Travels With My Aunt

With its picaresque narrative, amoral underbelly, and plethora of characters, Graham Greene's 1969 novel about a drab British bank clerk and the eccentric septuagenarian who transforms his life is a tricky wicket for stage adaptation. Giles Havergal's 1989 reduction for the Citizens Theatre in Glasgow, Scotland, admirably compresses it into coherent dramaturgy with imaginative skill, and this briskly entertaining rendition essentially follows suit.

It begins at the funeral of the mother of hero-narrator Henry Pulling, where her redoubtable elder sister descends on the nephew who hasn't seen her for decades. Within minutes, Aunt Augusta informs Henry that his father was not always as lethargic as he seemed when falling asleep in the bathtub fully dressed, nor was his mother actually his mother. To describe what follows would be as confusing as it would be unfair, though only the youngest viewer could fail to guess the secret that accompanies Henry's dogged global trek with this force of nature, driven by what he accurately describes as "the incurable egotism of passion."

Havergal reconceives the scenario for four actors, who play multiple roles in rapid-fire, virtuoso succession around designer Michael C. Smith's impressive, travel-poster-dotted set. Although the play's original lineup had everyone assay Henry, director David Dean Bottrell, in an auspicious debut as a stage director, assigns it solely to Thomas James O'Leary. The actor's incredulous demeanor and understated consternation proves invaluable, particularly in tandem with the ever-acerbic Mark Capri, whose nuanced ebullience embodies Augusta with merely a lifted eyebrow and register change.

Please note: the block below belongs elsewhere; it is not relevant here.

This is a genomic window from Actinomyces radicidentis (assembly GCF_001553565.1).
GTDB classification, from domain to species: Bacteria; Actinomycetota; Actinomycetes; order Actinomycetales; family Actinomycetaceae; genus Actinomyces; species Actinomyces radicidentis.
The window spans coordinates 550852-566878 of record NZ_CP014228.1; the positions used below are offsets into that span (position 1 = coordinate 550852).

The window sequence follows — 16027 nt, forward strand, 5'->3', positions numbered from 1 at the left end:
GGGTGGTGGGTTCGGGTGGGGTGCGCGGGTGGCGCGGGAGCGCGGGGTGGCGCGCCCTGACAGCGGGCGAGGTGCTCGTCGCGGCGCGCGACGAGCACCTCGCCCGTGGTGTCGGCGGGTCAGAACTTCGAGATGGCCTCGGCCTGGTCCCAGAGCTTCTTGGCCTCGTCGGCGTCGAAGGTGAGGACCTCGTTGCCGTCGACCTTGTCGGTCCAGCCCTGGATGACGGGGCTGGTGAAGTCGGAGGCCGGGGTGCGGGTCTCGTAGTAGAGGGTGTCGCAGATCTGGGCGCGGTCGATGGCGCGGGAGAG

Their relative subtlety dovetails with the bluntly effective tactics of Sybyl Walker, shifting from English wallflower to American hippie to Italian war criminal on a hairpin turn, and Larry Cedar, who may overmilk his crowd-pleasing physical and facial dexterity at times but holds the house in his pocket throughout. All four interact with clockwork precision, which also describes costumer Sherry Linnell's creatively accessorized menswear, Jared A. Sayeg's every-angle lighting, and Cricket S. Myers' restrained sound plot.

Bottrell gets considerable mileage out of the many suitcases and trunks that stand in for virtually every set piece needed onstage, from a taxi to Henry's beloved dahlia bed, and he keeps things hopping. That almost conceals the chief drawbacks: an erratic degree of gravitas—for example, Greene's passage about death as a wall closing in, the core of the piece, here feels tossed off—and the aforementioned foreseeable nature of Henry and Augusta's relationship. This will hardly matter to audiences seeking a perfectly diverting theatrical excursion.

Presented by and at the Colony Theatre, 555 N. Third St., Burbank. Nov. 12-Dec. 18. Thu.-Fri., 8 p.m.; Sat., 3 & 8 p.m.; Sun., 2 p.m. (Dark Nov. 24-27.) (818) 558-7000, ext. 15.